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13 WTHR Indianapolis | Indianapolis Local News & Weather

After beating COVID-19, Brownsburg firefighter works to go home, hug his family, and get back to work

A big, fun-loving father trained to rescue people from burning buildings gets winded just brushing his teeth after contracting coronavirus.

BROWNSBURG, Ind. (WTHR) - COVID-19 nearly killed Brownsburg firefighter Kevin Byron.

He survived and isn't sure why. Byron now likely faces months of rehab and recovery.

A big, fun-loving father trained to rescue people from burning buildings gets winded just brushing his teeth.

“Kevin is doing OK,” he said from his room in a rehabilitation facility. “Kevin is glad to be alive, but is also very tired.”

We first saw Kevin Byron smiling last week after he finished two weeks on a ventilator near death. He left the hospital Monday to the applause of friends, health care workers and, of course, his wife, Becky.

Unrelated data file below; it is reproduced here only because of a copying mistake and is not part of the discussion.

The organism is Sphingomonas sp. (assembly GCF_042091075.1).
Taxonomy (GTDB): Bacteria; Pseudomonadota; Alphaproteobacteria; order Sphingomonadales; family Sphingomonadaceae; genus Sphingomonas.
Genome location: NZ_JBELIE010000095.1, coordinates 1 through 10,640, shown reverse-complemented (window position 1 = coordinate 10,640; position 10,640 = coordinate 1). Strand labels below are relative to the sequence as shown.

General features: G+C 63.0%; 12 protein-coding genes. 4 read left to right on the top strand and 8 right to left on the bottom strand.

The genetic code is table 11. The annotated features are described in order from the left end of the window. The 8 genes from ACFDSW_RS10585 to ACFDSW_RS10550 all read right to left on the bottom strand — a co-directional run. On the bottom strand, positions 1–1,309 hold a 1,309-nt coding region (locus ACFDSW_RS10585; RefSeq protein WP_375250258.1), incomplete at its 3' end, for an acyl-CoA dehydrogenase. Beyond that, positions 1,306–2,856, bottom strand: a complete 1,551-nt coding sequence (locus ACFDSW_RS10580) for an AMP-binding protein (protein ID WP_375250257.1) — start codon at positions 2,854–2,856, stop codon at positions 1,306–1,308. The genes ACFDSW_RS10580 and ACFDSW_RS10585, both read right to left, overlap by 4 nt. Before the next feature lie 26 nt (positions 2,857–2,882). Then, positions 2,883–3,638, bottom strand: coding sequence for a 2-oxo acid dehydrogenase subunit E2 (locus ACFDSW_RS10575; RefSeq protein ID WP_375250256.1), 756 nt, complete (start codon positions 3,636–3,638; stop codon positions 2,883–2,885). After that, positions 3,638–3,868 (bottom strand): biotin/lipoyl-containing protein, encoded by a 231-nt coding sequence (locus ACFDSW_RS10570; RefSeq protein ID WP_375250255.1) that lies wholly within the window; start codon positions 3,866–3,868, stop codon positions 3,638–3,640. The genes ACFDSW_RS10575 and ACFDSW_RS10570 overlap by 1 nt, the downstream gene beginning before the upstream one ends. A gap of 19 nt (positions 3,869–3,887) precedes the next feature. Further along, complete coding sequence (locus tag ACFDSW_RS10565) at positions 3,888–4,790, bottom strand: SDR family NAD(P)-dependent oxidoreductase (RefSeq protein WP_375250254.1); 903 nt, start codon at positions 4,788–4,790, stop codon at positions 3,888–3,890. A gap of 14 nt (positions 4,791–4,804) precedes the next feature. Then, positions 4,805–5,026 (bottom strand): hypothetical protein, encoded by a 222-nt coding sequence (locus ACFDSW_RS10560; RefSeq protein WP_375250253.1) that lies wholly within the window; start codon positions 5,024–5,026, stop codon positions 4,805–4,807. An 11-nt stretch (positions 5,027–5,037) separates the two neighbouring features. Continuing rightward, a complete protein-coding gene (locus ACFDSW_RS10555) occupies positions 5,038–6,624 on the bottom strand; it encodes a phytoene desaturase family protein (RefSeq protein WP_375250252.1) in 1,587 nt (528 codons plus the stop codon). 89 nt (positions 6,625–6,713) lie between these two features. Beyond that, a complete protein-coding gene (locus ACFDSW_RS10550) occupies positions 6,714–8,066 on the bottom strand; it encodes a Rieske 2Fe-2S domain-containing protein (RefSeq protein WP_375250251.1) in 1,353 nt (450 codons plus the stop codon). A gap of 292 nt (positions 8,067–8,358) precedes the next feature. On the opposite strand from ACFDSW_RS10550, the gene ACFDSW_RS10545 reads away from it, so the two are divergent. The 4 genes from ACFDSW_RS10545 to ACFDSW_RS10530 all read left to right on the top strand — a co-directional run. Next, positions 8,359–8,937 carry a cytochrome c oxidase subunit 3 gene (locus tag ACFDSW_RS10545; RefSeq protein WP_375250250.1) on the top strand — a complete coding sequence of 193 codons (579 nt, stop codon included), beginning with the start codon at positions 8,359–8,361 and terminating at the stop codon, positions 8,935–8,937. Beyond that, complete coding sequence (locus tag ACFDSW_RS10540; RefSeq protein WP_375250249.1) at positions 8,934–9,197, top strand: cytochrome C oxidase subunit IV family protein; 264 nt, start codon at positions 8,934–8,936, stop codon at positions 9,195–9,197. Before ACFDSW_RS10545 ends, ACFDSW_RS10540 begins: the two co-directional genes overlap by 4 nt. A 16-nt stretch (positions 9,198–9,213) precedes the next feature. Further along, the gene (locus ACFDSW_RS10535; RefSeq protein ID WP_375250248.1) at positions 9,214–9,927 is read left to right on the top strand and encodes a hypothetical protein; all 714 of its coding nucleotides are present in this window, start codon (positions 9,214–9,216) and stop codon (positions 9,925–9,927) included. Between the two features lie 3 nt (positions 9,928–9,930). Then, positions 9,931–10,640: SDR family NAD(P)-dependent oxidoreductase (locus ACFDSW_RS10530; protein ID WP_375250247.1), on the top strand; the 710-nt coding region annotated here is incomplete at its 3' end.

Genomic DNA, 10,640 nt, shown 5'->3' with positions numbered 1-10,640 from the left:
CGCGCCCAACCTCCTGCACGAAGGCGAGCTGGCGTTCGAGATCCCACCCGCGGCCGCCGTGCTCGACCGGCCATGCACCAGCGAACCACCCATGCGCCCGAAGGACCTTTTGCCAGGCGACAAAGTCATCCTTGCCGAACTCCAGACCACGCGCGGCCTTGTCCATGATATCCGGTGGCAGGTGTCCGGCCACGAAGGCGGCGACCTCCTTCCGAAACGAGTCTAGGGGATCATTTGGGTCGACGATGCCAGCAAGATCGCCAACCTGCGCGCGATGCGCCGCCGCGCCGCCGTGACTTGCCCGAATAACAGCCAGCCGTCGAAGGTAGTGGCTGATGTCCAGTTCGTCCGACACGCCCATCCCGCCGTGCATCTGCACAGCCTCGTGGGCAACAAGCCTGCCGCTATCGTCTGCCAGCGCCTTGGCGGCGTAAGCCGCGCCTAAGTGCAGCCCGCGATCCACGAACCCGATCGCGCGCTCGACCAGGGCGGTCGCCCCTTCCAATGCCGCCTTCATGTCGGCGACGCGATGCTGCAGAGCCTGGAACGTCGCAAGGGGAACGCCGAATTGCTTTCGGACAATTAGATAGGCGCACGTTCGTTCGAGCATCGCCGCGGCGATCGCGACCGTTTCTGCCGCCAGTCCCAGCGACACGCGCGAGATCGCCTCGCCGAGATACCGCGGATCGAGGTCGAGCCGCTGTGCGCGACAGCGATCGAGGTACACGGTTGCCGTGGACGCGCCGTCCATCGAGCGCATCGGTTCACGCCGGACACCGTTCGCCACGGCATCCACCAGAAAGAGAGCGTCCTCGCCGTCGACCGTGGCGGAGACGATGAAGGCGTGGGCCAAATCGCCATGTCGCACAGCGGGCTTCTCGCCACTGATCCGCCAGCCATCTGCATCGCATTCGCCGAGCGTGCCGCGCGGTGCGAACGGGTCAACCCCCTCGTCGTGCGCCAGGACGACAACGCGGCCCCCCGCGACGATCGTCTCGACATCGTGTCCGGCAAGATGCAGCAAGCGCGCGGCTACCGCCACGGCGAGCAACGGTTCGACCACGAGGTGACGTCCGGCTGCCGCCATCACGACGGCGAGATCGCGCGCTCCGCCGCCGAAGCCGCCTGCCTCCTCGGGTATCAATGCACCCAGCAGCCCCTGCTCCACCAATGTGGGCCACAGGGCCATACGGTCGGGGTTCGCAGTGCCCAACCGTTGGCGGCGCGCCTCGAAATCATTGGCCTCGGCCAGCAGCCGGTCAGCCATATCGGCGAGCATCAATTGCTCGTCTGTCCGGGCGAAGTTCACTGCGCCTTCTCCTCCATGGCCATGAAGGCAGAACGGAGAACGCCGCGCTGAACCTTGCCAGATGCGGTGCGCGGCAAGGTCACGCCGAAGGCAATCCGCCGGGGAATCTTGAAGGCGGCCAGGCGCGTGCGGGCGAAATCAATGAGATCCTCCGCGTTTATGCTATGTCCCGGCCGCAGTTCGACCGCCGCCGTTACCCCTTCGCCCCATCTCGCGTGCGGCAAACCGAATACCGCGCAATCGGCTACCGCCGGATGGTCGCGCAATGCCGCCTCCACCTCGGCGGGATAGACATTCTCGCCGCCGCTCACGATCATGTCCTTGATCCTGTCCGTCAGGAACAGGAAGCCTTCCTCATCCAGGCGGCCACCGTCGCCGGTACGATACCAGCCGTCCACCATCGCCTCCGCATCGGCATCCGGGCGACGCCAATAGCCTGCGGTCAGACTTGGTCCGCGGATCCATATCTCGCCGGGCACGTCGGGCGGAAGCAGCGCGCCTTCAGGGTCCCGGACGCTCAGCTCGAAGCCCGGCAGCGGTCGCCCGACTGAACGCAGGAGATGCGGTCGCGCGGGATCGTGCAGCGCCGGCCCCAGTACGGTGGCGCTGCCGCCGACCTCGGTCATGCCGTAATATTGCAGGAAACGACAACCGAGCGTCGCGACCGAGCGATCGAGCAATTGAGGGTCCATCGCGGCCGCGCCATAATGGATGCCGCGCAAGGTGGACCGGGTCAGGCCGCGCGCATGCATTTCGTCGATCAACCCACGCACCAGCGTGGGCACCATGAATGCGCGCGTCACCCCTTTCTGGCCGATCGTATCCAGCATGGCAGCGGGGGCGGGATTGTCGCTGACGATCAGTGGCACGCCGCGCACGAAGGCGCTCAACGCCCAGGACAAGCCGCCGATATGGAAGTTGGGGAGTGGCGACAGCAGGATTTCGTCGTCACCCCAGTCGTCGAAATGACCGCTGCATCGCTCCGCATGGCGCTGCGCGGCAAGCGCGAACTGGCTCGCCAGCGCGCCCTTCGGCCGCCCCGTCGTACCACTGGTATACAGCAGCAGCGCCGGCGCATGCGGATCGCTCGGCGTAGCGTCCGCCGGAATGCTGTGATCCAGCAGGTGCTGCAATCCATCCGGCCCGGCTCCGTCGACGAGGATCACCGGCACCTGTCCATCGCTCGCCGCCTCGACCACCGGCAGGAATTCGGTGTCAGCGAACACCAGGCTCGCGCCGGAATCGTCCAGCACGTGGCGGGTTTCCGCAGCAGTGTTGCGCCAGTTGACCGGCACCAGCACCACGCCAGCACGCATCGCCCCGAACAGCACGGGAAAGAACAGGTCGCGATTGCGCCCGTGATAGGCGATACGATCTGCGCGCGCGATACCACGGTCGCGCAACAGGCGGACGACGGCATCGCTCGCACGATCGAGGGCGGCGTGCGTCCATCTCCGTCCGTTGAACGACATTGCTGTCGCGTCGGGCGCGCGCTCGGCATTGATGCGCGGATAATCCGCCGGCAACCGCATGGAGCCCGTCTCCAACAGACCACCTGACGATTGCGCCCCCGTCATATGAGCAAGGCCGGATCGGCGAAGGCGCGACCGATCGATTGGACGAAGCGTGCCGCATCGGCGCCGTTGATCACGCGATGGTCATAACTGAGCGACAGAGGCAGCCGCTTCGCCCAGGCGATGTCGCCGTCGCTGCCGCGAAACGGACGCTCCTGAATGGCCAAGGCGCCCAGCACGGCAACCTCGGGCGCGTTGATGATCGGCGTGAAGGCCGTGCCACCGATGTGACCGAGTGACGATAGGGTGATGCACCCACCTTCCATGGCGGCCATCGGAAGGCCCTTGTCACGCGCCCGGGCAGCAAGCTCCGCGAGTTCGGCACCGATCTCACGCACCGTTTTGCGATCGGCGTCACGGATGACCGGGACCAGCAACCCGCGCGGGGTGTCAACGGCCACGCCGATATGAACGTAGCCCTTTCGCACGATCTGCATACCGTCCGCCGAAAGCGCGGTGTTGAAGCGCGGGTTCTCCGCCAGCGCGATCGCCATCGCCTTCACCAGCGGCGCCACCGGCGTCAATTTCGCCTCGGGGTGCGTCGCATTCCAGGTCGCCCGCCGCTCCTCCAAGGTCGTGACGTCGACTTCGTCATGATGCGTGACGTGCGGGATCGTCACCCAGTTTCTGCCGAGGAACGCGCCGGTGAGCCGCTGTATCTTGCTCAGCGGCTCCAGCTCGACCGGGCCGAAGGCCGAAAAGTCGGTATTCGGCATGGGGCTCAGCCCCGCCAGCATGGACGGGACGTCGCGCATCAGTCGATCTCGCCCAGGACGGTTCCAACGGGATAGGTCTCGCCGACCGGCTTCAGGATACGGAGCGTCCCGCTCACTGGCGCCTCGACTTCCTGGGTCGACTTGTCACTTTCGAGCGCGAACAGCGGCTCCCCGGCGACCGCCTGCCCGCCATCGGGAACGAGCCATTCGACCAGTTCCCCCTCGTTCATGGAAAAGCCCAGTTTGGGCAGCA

“I couldn’t believe it was all for me, it was,” he said in an emotion-filled voice. “Honestly, to see all those people, so many that I know was overwhelming. I was glad to see my wife.”

They hadn’t seen each other for a month.

Do you remember how sick you were?

“No, no,” he said, shaking his head.

The COVID-19 virus targeted Byron’s heart, lungs and kidneys. He remembers asking a nurse, “Why am I still here? You know why am I still breathing?"

"One of the nurses said 'God isn’t done with you yet,'" he explained.

Byron is a big guy. A dad who roughhoused with his two kids, a firefighter and a member of the elite Task Force 1 rescue team is 75 pounds lighter. He gets exhausted just relearning how to walk.

“It’s humbling, it really is. You are used to doing big, bad things.” Byron said. “Now I am winded brushing my teeth.”

Byron probably has months of physical therapy and recovery ahead of him.

What is the most important thing right now?

“Getting back to my family. Holding my wife, holding my kids, holding my dog,” he said.

Byron praised his nurses and other health care workers for putting their lives on the line. If there is ever a statue erected to honor the heroes in the war against COVID-19, Byron said they will have ponytails, N95 masks and hospital scrubs.